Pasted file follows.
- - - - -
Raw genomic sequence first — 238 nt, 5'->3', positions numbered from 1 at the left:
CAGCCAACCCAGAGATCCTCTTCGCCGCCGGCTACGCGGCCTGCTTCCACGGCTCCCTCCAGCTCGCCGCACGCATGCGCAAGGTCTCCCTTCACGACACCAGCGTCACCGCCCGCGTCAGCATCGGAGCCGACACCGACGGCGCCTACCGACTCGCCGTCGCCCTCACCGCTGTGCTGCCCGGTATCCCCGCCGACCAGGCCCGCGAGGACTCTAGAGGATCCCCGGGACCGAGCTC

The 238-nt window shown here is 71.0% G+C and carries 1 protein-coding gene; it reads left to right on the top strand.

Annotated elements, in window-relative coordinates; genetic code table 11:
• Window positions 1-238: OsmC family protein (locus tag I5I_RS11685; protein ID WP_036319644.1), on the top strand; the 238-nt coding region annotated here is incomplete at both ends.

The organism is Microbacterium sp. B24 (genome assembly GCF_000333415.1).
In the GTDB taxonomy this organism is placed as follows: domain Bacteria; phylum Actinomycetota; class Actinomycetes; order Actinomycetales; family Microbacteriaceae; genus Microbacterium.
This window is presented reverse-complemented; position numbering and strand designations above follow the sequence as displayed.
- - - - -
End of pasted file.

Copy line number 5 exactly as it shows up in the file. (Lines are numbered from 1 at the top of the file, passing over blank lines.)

• Window positions 1-238: OsmC family protein (locus tag I5I_RS11685; protein ID WP_036319644.1), on the top strand; the 238-nt coding region annotated here is incomplete at both ends.